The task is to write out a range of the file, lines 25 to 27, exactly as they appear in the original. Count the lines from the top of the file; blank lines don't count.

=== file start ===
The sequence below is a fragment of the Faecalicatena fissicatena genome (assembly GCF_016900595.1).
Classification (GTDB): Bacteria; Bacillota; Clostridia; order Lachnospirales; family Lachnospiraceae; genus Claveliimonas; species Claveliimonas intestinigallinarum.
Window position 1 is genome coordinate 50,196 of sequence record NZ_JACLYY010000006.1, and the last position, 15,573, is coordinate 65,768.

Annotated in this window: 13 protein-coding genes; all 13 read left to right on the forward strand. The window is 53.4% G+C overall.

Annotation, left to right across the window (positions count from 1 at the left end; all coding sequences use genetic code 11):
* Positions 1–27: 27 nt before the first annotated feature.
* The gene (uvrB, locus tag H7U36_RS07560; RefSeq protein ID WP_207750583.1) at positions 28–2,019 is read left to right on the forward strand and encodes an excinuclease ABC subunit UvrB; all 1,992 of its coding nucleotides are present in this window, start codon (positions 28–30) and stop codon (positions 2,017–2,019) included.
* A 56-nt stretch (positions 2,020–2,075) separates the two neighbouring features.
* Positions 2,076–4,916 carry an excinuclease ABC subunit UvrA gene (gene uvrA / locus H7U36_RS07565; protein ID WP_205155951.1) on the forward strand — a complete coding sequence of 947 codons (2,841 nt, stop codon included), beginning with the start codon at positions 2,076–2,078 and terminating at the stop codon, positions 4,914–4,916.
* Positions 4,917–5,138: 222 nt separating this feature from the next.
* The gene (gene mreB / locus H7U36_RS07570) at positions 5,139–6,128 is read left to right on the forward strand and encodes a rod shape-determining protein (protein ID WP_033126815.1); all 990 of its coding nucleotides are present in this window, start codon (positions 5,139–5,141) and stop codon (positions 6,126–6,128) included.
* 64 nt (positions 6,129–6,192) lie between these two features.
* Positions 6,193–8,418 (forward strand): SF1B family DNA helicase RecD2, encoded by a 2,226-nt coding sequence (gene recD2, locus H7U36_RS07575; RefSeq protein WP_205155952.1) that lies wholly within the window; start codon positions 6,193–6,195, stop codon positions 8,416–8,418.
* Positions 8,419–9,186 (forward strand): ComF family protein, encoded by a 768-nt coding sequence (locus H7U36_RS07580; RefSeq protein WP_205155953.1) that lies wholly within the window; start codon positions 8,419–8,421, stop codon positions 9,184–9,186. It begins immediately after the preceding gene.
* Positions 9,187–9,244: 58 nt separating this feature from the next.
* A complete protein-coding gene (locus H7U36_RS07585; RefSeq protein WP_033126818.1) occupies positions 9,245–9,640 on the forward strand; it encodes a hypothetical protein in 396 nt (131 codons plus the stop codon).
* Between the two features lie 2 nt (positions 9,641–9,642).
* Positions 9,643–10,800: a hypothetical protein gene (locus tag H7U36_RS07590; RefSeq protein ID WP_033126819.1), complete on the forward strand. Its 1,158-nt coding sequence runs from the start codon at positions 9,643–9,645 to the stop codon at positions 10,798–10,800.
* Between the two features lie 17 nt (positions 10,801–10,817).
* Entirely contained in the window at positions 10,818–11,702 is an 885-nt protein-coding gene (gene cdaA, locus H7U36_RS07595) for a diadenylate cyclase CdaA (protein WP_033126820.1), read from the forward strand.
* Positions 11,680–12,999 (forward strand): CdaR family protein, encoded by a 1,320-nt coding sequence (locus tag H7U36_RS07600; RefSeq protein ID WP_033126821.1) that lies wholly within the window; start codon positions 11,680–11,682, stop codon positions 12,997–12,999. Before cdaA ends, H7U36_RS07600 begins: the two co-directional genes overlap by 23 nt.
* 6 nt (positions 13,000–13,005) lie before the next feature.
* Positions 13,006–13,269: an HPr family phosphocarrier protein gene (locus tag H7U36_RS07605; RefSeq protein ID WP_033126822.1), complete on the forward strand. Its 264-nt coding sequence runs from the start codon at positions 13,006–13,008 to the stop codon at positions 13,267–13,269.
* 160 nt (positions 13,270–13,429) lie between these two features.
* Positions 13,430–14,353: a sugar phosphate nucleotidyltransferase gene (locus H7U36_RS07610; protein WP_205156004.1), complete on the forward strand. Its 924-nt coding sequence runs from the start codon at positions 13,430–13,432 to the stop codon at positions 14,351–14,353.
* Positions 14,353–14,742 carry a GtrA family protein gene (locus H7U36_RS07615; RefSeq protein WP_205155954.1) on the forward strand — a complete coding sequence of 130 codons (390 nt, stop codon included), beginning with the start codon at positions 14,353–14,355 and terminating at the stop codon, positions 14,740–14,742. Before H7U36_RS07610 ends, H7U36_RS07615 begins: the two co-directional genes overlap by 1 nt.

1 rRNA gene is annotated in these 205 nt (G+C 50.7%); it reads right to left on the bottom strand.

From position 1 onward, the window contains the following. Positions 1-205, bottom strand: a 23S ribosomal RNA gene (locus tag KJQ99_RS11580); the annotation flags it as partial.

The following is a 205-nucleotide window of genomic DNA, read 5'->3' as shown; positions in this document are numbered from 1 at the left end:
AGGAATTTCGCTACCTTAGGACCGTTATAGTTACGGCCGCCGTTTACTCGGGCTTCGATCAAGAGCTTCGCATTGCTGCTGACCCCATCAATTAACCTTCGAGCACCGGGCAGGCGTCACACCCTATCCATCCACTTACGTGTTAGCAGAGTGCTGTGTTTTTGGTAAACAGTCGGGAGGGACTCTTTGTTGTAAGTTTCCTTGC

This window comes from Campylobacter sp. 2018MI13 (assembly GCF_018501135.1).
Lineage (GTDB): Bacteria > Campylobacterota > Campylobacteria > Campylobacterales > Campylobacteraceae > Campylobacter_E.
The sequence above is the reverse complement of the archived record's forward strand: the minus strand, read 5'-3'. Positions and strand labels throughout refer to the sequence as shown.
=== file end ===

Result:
* Positions 13,430–14,353: a sugar phosphate nucleotidyltransferase gene (locus H7U36_RS07610; protein WP_205156004.1), complete on the forward strand. Its 924-nt coding sequence runs from the start codon at positions 13,430–13,432 to the stop codon at positions 14,351–14,353.
* Positions 14,353–14,742 carry a GtrA family protein gene (locus H7U36_RS07615; RefSeq protein WP_205155954.1) on the forward strand — a complete coding sequence of 130 codons (390 nt, stop codon included), beginning with the start codon at positions 14,353–14,355 and terminating at the stop codon, positions 14,740–14,742. Before H7U36_RS07610 ends, H7U36_RS07615 begins: the two co-directional genes overlap by 1 nt.

1 rRNA gene is annotated in these 205 nt (G+C 50.7%); it reads right to left on the bottom strand.